"I was just counseled not to be nervous. That's almost impossible," the New York judge said to laughter at the White House last Tuesday.
After Sotomayor finished speaking, Vice President Joe Biden leaned in and told her, "I told you. Piece of cake, piece of cake."
Sotomayor got through that speech and her first week as Obama's first Supreme nominee with minimal damage, and White House officials believe she passed the early tests with flying colors.
But now comes the next stage, when Sotomayor starts her meetings on Capitol Hill to kick off the process that could make her the first Hispanic and only the third woman to serve on the Supreme Court
The White House has put together a team, lead by Cynthia Hogan, chief counsel to Vice President Biden, to guide Sotomayor through the confirmation process, with mock hearings and coaching. Ron Klain, Biden's chief of staff and former chief counsel to the Senate Judiciary Committe, will also play a significant role in the process.
While past administrations brought in a "gray-beard" Washington wiseman to serve as the public point person for the nominee, Sotomayor and the Obama team will lean heavily on Sen. Charles Schumer, D-N.Y., who is a veteran of the Judiciary Committee and from Sotomayor's home state.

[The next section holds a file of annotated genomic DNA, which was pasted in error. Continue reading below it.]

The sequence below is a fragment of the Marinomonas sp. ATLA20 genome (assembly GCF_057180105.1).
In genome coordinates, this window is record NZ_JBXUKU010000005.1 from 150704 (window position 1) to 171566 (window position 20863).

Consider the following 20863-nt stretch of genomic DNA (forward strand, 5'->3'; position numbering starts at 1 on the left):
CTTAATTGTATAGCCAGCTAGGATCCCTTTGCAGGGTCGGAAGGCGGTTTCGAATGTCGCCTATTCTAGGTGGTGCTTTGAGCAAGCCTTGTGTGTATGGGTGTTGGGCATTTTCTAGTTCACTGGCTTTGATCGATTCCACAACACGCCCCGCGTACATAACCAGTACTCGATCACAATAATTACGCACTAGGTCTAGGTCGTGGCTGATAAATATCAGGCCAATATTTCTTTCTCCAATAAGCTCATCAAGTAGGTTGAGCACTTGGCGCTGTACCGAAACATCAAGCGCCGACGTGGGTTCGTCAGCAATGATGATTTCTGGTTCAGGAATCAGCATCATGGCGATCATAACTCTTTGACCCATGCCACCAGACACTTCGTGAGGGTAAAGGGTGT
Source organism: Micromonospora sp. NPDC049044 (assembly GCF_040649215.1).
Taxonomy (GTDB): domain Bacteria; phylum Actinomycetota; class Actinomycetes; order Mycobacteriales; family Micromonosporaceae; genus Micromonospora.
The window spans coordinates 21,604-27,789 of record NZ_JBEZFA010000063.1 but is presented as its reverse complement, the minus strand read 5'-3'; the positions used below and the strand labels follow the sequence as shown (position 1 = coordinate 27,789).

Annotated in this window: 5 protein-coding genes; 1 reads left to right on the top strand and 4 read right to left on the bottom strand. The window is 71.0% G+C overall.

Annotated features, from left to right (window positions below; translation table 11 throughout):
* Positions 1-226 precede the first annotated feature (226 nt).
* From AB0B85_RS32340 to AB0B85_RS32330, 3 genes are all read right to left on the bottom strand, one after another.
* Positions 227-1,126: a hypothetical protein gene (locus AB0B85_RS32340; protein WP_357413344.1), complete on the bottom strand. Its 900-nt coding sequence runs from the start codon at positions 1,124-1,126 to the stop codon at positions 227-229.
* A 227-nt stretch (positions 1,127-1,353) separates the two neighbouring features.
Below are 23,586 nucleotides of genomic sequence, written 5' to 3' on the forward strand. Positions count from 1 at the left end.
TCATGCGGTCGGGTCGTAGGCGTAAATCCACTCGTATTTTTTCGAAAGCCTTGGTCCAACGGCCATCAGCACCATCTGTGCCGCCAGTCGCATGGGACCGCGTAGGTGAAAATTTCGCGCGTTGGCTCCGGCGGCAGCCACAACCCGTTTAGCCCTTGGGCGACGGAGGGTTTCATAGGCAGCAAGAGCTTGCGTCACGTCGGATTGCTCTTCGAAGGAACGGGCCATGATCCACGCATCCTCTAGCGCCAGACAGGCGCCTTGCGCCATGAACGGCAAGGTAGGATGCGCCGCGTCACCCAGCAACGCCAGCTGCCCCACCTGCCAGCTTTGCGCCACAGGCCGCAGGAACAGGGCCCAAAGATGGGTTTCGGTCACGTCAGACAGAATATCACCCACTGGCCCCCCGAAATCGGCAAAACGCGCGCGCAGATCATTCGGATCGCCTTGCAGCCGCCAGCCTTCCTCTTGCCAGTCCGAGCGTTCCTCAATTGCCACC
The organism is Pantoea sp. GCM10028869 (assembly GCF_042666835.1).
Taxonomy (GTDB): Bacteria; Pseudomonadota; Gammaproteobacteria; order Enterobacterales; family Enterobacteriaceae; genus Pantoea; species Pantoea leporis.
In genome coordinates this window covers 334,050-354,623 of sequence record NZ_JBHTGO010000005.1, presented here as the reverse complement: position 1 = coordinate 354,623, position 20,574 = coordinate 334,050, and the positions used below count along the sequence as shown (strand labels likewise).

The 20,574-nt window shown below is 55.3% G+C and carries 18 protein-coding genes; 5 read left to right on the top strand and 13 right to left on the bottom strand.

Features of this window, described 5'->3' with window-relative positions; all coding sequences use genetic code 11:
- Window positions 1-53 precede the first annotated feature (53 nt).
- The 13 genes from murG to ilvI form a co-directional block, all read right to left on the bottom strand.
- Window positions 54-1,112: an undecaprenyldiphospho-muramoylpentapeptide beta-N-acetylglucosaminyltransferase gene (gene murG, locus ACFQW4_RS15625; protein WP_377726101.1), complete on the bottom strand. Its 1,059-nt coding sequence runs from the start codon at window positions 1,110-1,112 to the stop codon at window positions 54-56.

Ed Gillespie, who helped guide nominees John Roberts and Sam Alito through their confirmation process in 2005, said the first week in the life of a Supreme Court nominee is the most challenging period of the confirmation process.
"The nominee will as is custom and tradition ... go dark essentially, other than meetings one on one with the senators. And that's for the nominee, sometimes they like to be out responding to some of these stories, rumors, charges, allegations, but that's not really in the nominee's interest," he said.
Gillespie and others who have been involved in Supreme Court nominations said that with all of the noise from the outside interest groups and pundits, it is important to remember that the critical audience is the 18 members of the Senate Judiciary committee and the 100 members of the Senate.
"Broader audience doesn't matter as much; let the White House people deal with that," Gillespie said.
So who gets to "deal with that"? Cue Stephanie Cutter, who left her job as an adviser to Treasury Secretary Tim Geithner to head up the team that will shape the White House's message through the confirmation process.
Cutter, a seasoned Democratic political operative, brings her experience from coordinating the Democrats' opposition to Roberts and Alito in 2005 and has close ties to the Senate.
"Stephanie knows the Senate and she knows the leading Democratic senators. But she also has a real institutional sense for the rhythms of the Senate and the give and take that goes on between the two sides," said one Democratic party official. "She has a good bulls*** detector on what is political posturing for posturing sake."